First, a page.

Ecuador to elect its first woman president, or its youngest

13 Oct 2023 02:31pm
Luisa Gonzalez and Daniel Noboa will face off in Ecuador's presidential elections Sunday after both campaigned in bulletproof vests amid a climate of fear. - AFP FILE PIX
Luisa Gonzalez and Daniel Noboa will face off in Ecuador's presidential elections Sunday after both campaigned in bulletproof vests amid a climate of fear. - AFP FILE PIX

QUITO - Ecuador is gearing up for a presidential runoff Sunday between two relative unknowns: the son of one of the country's richest men and the protege of an exiled former leader convicted of graft.

One could become the country's youngest-ever president, the other, its first woman at the helm. Both have influential backers.

In August, Luisa Gonzalez, a 45-year-old lawyer running for the Citizen Revolution Movement, which describes itself as a progressive socialist party, garnered more votes than any other candidate in the first round of voting with nearly 34 per cent -- not enough for an outright win.

Opinion polls show her rival, 35-year-old businessman Daniel Noboa, gaining ground after his first-round showing of 23 per cent, and possibly even overtaking Gonzalez -- pointing to a tight race.

The winner will be elected to only 16 months in office until May 2025, completing the term of outgoing Guillermo Lasso, who called a snap election to avoid a possible impeachment for alleged embezzlement.

- Hand-picked -

Gonzalez, who started politics on the right of the political spectrum, later switched sides and served in the government of socialist Rafael Correa, whose policies she has vowed to pursue but whom she insists will be nothing more than an advisor.

Correa, who used an oil bonanza to fund high government spending during his 2007-2017 administration, has lived in exile in Belgium since leaving office. He was sentenced in absentia to eight years in prison for corruption related to public contracts.

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Gonzalez, an avid cyclist, marathon runner, tattoo enthusiast and animal lover, served as an assemblywoman and advisor to Correa, who continues to loom large over Ecuadoran politics.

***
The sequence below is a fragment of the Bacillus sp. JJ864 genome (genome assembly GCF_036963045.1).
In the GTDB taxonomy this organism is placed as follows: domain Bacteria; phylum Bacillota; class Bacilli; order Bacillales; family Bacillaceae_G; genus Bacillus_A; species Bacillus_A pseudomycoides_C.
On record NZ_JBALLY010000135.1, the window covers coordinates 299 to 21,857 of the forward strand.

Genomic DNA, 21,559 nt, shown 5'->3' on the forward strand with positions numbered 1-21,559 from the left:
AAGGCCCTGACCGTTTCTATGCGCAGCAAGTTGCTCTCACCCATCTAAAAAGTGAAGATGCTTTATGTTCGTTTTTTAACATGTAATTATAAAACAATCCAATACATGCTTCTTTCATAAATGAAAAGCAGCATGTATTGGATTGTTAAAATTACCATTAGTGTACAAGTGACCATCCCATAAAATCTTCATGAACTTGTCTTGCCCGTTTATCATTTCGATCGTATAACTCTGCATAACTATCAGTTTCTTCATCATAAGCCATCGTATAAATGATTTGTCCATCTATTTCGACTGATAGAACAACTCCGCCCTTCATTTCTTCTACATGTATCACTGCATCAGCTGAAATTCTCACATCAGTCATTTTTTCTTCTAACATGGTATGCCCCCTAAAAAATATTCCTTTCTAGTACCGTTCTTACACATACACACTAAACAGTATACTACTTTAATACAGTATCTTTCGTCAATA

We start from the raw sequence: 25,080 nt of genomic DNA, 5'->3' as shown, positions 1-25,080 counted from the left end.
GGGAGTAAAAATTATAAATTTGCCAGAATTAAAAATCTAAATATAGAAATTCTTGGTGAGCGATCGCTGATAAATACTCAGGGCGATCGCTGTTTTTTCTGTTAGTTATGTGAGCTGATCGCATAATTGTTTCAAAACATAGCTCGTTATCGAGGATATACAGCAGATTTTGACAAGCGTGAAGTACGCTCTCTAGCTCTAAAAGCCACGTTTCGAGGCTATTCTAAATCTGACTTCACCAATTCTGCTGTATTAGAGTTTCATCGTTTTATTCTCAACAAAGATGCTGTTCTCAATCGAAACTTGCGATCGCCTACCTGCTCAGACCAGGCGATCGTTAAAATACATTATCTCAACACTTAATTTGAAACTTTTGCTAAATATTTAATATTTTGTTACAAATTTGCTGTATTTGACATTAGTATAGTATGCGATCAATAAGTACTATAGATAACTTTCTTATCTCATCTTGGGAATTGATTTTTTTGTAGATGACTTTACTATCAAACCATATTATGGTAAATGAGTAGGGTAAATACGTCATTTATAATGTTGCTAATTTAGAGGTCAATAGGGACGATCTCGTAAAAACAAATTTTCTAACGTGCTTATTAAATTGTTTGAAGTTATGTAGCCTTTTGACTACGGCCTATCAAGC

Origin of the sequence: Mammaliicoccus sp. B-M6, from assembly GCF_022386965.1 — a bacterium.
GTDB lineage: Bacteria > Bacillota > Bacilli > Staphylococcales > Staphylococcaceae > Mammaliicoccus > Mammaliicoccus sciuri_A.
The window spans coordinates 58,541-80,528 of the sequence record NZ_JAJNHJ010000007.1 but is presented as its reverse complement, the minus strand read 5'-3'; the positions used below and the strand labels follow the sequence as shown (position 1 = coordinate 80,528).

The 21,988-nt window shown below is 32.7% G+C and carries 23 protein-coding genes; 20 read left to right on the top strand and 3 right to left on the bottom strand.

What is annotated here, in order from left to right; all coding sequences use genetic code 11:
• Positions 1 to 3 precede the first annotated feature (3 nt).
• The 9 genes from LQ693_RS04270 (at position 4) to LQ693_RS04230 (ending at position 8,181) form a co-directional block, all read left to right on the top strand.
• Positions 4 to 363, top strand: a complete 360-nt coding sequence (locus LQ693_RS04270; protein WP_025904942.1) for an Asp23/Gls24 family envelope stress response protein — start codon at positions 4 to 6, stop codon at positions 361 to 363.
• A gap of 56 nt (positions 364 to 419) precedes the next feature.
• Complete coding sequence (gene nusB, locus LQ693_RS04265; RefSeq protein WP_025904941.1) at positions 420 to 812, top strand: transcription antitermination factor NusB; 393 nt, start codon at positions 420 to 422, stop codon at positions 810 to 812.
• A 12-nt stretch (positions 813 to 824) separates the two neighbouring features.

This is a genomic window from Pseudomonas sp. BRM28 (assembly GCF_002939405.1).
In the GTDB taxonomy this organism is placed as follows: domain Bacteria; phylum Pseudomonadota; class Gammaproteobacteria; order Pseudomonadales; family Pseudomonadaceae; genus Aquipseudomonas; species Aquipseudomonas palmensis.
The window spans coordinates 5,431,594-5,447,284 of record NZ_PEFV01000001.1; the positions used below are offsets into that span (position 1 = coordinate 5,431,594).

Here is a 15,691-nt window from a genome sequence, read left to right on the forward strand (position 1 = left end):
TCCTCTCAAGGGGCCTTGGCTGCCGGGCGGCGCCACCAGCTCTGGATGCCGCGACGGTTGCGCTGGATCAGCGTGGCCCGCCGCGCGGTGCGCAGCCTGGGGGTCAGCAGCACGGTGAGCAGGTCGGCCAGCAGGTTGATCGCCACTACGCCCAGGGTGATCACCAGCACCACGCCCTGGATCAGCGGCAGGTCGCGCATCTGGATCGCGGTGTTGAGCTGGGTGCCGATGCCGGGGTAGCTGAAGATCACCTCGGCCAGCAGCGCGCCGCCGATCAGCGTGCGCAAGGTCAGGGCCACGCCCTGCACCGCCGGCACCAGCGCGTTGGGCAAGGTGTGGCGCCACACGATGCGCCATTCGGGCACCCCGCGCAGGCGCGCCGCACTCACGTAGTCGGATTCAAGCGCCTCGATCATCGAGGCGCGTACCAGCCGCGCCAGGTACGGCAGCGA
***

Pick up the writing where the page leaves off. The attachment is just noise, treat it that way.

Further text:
From humble origins in a small town in Ecuador's southwest, she holds master's degrees in economics and management.

One of her stated priorities will be restoring security in a country where the homicide rate quadrupled in four years as rival drug gangs fight an increasingly bloody war for supremacy.

She has also highlighted a focus on social spending, particularly on health and education.

"We are going to rebuild that dignified homeland, that safe homeland, that homeland of peace, of love, of tranquility," she said after the first round.

A single mother of two sons -- she had the first when she was just 16 -- Gonzalez has sought to portray herself as a defender of women's rights, but has come under fire for her opposition as a lawmaker in parliament to abortion, even in cases of rape.

To try and correct her image, the evangelical Christian has included a young woman holding a green handkerchief -- the color of the abortion rights movement -- in one of her campaign ads.

- Young blood -

Noboa, at 35, would be Ecuador's youngest-ever president if elected, and one of the youngest in the world.

The son of a wealthy banana baron, he has described himself as leftist. His newly formed National Democratic Action alliance incorporated parties from the center and left of the political spectrum, but its economic philosophy is liberalism.

Rising from political obscurity, Noboa was catapulted into the limelight after he showed up to the only televised debate ahead of the first round wearing a bulletproof vest, claiming he had received death threats.

The debate came shortly after the assassination in broad daylight of anti-graft and anti-cartel candidate Fernando Villavicencio.

Noboa managed to garner the second-largest share of the votes despite being little-known except for a two-year stint as a lawmaker.

His father, Alvaro Noboa, had failed five times in bids to become president, losing to Correa in 2006.

Noboa has embraced social media to get his message across, and ran much of his campaigning online.

In recent days his name trended on platforms such as X and TikTok thanks to viral videos, posted by citizens, of thousands of human-sized cardboard "Noboas" showing up at house parties, riding the bus or lazing on the beach.

"People are excited, people are motivated, people want something new," Noboa has said, presenting himself as a candidate for change over continuity.

Among his proposals is introducing a jury system to judge cases of corruption -- one of the country's main challenges along with drug trafficking.

He also wants to militarise borders and create offshore prisons on barges to isolate the most violent inmates.

Noboa, who studied business administration at New York University and obtained a degree in public administration from Harvard's Kennedy School, has also vowed to prioritize job creation through tax incentives and credit facilities to help small businesses.

He is married and has two children. - Paola Lopez / AFP